Author Archives: Michèle Noach

Ten musicians, one vanishing ice cap

The Word magazine cover feature

Look out for “Jarvis in the Arctic – Ten musicians, one vanishing ice cap” a feature on the Disko Bay expedition written by Michèle Noach, and The Word magazine’s cover feature for December 2008 (Issue 70).

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Even I Have Not Seen What I Have Seen

Our Second Mate has a fondness for the phrase: You have not seen what I have seen. This delivered ominously in a rich Russian voice. I think he’s probably right and am keen to keep things that way. But on Monday, after a walk through snow-wrought hills, we topped a level and before us swept miles of glacier debris in graded chunks, with the larger ones leading to the glacier itself, some 30 km upfjord. The sky was doing its usual “I can do this, and have you seen me do this, and then there’s this” routine. Words were a bit redundant so we stood looking out and talking about really unrelated things to keep calm. The record industry, Battenberg cakes, Sarah Palin, Michael Palin.

Then off we waddled in our Thinsulate symphonies on another walk led by our Inuit guide Ludvig, twisting through icy swampish land, heading downwards this time. Lemn pointed out a scene of polar gorgeousness and what a great picture that would be. I agreed: it didn’t make a bad reality either.
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Who Rocks?

Lying in my cosily-lit bunk last night off the coast from Kangerlussuaq, as the sea slowly rolled us around, it felt like being in a giant cradle, rocked by a patient, powerful hand. Our ship is a steady big ole affair with dashing (both senses) Russians, crewing like troopers. We’ve been fed a great, great deal of food and not yet had landfall as we’re trying to get to a specific place where the scientists can throw something over the side, but in a productive way. Science is so reassuring. And yet not. And we seem to already be growing fat.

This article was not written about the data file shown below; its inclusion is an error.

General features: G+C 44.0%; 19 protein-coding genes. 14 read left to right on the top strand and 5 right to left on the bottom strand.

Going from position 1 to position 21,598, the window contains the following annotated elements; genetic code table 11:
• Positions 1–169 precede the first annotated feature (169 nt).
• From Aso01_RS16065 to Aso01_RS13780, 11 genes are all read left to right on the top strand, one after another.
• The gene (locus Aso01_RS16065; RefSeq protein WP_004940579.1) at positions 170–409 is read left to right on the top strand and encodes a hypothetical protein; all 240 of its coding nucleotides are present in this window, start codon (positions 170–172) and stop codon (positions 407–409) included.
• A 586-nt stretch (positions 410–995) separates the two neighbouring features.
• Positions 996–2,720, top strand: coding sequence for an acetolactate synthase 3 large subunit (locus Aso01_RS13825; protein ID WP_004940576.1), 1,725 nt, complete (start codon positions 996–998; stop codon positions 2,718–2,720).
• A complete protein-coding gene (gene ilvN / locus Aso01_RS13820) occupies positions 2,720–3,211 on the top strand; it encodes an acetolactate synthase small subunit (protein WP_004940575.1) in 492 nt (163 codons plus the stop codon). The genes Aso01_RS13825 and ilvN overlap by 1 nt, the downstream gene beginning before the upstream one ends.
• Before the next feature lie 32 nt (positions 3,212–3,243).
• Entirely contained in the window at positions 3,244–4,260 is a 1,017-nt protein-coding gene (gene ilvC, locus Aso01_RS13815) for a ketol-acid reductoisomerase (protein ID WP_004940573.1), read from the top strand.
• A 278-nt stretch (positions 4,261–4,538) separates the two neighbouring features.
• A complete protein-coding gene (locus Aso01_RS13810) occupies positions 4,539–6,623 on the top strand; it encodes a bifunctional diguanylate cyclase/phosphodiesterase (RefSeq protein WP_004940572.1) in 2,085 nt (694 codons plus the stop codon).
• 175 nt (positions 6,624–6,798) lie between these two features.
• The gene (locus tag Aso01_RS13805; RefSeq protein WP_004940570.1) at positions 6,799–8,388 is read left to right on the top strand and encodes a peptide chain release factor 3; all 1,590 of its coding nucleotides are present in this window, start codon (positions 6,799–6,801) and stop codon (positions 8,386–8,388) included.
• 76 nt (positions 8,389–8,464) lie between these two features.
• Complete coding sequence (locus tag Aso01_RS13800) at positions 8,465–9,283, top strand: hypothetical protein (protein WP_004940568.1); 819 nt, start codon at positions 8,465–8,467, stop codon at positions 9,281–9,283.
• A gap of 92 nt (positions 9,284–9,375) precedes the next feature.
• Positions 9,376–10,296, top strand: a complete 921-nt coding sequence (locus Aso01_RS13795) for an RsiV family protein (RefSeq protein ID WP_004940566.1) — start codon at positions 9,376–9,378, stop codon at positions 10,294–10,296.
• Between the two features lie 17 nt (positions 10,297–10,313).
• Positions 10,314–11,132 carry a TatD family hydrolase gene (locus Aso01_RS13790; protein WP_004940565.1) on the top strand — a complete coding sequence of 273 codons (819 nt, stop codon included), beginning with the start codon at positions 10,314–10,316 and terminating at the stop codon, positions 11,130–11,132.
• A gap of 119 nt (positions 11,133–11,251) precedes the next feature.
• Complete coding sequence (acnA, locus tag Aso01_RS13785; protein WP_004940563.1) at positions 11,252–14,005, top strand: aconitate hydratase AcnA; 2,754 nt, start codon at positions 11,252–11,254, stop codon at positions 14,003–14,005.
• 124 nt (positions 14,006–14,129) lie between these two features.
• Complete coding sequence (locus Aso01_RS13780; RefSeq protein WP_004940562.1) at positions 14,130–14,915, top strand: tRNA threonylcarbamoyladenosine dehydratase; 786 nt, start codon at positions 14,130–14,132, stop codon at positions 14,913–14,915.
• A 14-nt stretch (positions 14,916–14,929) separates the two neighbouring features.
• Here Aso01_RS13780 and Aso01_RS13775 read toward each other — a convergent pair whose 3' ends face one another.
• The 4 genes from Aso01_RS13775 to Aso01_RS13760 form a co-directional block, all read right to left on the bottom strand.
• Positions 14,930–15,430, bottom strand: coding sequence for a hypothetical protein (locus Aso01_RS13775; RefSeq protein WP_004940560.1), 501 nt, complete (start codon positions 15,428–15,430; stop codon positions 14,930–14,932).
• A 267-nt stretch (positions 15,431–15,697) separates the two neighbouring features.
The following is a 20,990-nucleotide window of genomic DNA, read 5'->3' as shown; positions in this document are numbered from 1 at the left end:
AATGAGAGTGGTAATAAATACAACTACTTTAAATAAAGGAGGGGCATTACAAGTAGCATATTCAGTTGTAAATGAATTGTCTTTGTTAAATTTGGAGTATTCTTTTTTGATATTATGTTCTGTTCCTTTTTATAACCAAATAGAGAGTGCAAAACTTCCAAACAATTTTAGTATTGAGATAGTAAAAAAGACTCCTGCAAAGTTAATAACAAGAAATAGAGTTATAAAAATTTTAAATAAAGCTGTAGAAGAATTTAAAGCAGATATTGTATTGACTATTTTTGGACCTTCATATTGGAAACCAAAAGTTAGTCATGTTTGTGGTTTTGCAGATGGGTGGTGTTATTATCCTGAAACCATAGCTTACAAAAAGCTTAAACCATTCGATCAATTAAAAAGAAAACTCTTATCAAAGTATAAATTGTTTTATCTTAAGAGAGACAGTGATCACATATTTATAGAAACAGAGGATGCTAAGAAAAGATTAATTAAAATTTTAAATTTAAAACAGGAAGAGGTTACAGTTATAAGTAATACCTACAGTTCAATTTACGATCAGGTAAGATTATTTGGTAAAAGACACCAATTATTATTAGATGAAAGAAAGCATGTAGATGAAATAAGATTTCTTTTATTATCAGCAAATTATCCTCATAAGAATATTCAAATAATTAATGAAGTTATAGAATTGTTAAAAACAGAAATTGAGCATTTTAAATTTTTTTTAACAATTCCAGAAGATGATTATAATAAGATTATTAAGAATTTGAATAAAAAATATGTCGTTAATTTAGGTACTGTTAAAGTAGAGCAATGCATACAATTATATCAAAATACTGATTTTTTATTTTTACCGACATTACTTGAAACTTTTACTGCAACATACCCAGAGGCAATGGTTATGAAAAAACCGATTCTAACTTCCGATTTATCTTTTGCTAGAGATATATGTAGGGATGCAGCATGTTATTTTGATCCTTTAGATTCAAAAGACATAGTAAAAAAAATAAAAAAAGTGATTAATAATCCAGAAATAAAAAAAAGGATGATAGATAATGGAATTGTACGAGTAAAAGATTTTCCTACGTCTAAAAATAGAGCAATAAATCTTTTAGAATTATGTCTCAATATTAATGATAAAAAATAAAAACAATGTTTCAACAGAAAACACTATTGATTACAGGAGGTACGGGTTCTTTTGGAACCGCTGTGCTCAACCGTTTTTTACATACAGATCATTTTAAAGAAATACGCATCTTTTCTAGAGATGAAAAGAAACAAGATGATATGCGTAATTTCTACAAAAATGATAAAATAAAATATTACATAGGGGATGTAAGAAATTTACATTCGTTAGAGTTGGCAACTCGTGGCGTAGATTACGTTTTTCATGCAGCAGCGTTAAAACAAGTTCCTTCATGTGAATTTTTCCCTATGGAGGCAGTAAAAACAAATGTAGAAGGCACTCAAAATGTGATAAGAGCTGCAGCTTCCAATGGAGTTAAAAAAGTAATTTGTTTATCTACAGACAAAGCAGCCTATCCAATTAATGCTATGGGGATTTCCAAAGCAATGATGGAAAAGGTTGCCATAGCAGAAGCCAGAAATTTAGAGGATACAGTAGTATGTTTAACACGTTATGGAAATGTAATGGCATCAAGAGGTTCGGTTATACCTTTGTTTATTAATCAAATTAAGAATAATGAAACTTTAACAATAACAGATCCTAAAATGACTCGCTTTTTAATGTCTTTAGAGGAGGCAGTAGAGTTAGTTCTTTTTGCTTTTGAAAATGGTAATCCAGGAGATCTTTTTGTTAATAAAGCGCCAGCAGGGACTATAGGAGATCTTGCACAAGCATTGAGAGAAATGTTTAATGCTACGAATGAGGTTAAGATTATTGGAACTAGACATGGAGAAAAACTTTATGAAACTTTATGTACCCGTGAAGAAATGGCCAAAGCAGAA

We’ve had a day of lectures, visuals and conversations about climate change: the science, the apocalypse and the good news. Gallons of each (actually, bit less of latter) to mull and ponder and shape into something useful. All the while remembering how to be practical in plan and grand in ambition. Tricky. This ship seems full of fast-breeder, original minds and cross-pollination is already in full, filthy congress. A sprawling, ideas-kicking friendly match. A kind of weather condition of thinking. In some ways the more ridiculous the ideas the better they seem, but that could be the lack of sleep. Extreme left-field thinking and trying to keep one’s pecker up in the face of colourfully illustrated catastrophe seems the ticket.
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The Ice Pages

decaying glacier 2004 voyage

This non-captain’s log will be the mental spillage from what is now my second voyage with Cape Farewell. This expedition features some major differences from the 2004 expedition, which was on a gorgeous 1909 Dutch 2-mast schooner that everyone fell madly in love with. There were 25 of us onboard: 5 ship’s crew and the rest were CF scientists and artists. (See the artwork, science and education that came out of that trip).

This 2008 trip is on the mighty Grigory Mikheev, a Russian ice-breaker. It boasts a huge crew-list of 40-plus musicians, artists and scientists and then the 20 or so Russian crew. I imagine, a very different voyage. So let’s see. Snoods on, sketch-book and hip-flask packed, expectations set to the sun. We’ll leave the stars to the navigator.
This message has been sent from my CloudBerry® (poor Arctic joke)

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